Your current husband's income is not factored in to child support calcualtions and is not required in a financial statement. What you actually contribute to bills should be the amount that you should indicate in the financial statement. If you feel that it may not appear valid to the Court, you may state in a footnote that it is your share. Similarly, you may indicate in a footnote the reason you are not covering certain bills, like rent. I hope this helps.
Zlochiver & Associates
Your new husband's income won't be factored in as income on the child support guidelines. Instead you will factor his contribution to the household by reducing your monthly expenses. So if he pays half of the mortgage you should only show weekly expense for your half of the mortgage on your financial statement.
Technically it could be included as contributions from other household members, but the way I described above the the most common way of dealing with this issue. Best of luck.
Karla Mansur, Esq.
Law Office of Karla M. Mansur, LLC
81 Middle Street
Concord, MA 01742
P: (978) 341-5040 / F: (978) 401-0687
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Nope, your new husbands income has no bearing on child support calculations, it will be used to reduce your overall expenses such as food mortgage etc if he contributes but will not affect child support. take care.
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Your husband´s income is not taken into consideration. However, you should allocate your share of your household expenses on the financial statement. Meaning, if you pay $500.00 of the $1,000.00 monthly rental expense, you should note this on the financial statement.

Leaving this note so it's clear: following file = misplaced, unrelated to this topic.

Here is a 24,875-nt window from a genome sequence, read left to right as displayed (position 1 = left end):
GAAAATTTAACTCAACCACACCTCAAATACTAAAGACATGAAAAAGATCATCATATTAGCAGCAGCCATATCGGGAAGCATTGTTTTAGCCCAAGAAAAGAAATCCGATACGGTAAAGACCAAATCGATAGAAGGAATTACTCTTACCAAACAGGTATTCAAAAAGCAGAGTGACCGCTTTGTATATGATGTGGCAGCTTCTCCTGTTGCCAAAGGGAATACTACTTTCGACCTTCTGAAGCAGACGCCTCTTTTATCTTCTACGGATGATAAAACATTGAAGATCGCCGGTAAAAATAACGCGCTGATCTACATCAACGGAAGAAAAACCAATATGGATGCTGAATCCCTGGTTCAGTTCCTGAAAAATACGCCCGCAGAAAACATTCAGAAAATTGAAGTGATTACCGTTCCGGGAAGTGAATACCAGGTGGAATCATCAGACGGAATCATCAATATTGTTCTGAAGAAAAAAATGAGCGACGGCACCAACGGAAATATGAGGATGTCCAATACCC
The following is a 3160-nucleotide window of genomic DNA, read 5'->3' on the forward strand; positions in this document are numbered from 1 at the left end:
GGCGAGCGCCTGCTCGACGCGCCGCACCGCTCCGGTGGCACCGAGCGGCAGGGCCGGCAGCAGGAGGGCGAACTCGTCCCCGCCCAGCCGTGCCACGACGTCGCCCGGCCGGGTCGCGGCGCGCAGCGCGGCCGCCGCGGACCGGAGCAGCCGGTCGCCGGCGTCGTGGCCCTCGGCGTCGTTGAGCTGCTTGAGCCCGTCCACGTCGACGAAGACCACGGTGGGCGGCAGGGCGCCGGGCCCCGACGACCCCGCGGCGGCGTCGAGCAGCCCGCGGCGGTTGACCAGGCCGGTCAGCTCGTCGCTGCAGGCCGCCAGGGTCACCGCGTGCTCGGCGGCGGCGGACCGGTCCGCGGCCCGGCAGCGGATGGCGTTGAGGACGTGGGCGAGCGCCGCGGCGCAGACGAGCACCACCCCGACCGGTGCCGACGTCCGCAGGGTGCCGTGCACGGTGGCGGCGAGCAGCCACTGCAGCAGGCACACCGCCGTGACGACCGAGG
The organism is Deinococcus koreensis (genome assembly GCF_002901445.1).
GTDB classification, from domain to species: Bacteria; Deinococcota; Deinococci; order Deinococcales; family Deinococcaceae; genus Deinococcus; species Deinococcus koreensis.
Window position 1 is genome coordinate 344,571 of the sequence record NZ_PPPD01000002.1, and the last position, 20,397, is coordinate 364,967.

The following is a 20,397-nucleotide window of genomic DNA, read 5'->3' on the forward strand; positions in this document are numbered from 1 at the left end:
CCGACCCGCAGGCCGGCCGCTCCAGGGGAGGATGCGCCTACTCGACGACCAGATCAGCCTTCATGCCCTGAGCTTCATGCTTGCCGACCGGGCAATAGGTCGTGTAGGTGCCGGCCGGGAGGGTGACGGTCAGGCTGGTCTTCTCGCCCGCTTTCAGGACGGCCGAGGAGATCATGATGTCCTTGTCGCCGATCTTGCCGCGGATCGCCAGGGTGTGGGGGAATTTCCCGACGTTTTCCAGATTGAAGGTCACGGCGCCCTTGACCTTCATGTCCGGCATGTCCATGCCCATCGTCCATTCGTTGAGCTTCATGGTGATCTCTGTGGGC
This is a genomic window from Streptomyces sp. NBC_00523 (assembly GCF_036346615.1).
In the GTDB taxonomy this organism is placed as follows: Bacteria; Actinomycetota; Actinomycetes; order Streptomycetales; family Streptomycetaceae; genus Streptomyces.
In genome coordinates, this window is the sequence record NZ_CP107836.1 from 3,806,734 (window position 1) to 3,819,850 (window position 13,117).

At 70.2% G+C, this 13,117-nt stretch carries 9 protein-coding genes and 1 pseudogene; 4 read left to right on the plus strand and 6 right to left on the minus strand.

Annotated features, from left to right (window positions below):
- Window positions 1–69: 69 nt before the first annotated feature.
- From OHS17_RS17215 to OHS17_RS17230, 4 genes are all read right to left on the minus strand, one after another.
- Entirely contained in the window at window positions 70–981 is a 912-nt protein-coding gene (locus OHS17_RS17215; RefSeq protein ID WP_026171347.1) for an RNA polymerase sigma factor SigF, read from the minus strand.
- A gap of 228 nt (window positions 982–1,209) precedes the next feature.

The Child Support Guidelines are based solely on the parties' gross income - not their spouses, etc. I wish you luck!
Anthony Rao, Esq.
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Most often the answer is no, unless you and your new spouse have children together, and you are seeking a modification of an existing child support order for previously born children. This does not seem to be the case. However, as colleagues state, if new spouse pays one-half of allhusehold expenses, you SHOULD disclose on your financial statement that you are only reponsible for one-half of the same -- otherwise, you would commit a "fraud upon the Court" by being less than truthful.
While this happens far too often for my tastes, it should NOT be done. If new spouse pays all rent, you will not show a rent expense on your financial, it you pay one-half utilities, it is easiest to add up past twelve months of utilities, divide in half, then divide by 52 to get your weekly liability, etc.
Please know that in MOST cases, the only real factor will be the respective parents' incomes.... expenses really only play a part if the Court feels there are good and sufficient grounds to vary from the Child Support Guidelines.....
You may find the Guidelines, and explanation of the same at:
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No, his income is not included on your financial statement. When you are filling in your weekly expenses you must do the math and put down only what you contribute towards rent, groceries, utilities, gas, etc. The judge may ask you to explain how the finances are handled in your household if he or she needs more explanation.Ask a similar question